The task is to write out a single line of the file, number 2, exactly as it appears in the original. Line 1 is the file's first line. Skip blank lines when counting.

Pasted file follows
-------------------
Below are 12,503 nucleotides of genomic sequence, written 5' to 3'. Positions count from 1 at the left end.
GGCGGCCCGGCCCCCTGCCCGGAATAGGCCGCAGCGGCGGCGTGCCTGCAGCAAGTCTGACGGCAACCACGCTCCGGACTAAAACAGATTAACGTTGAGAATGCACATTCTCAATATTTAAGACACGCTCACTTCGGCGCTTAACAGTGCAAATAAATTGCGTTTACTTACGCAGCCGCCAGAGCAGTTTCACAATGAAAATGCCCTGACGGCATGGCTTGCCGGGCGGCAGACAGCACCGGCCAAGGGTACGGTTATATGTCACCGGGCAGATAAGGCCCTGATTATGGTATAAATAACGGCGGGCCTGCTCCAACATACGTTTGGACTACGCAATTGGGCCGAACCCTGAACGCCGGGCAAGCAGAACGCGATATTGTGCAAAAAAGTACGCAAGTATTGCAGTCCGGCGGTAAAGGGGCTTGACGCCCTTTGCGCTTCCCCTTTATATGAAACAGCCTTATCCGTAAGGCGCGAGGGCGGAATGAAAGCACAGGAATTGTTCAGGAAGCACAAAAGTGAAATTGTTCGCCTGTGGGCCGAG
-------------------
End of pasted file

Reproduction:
GGCGGCCCGGCCCCCTGCCCGGAATAGGCCGCAGCGGCGGCGTGCCTGCAGCAAGTCTGACGGCAACCACGCTCCGGACTAAAACAGATTAACGTTGAGAATGCACATTCTCAATATTTAAGACACGCTCACTTCGGCGCTTAACAGTGCAAATAAATTGCGTTTACTTACGCAGCCGCCAGAGCAGTTTCACAATGAAAATGCCCTGACGGCATGGCTTGCCGGGCGGCAGACAGCACCGGCCAAGGGTACGGTTATATGTCACCGGGCAGATAAGGCCCTGATTATGGTATAAATAACGGCGGGCCTGCTCCAACATACGTTTGGACTACGCAATTGGGCCGAACCCTGAACGCCGGGCAAGCAGAACGCGATATTGTGCAAAAAAGTACGCAAGTATTGCAGTCCGGCGGTAAAGGGGCTTGACGCCCTTTGCGCTTCCCCTTTATATGAAACAGCCTTATCCGTAAGGCGCGAGGGCGGAATGAAAGCACAGGAATTGTTCAGGAAGCACAAAAGTGAAATTGTTCGCCTGTGGGCCGAG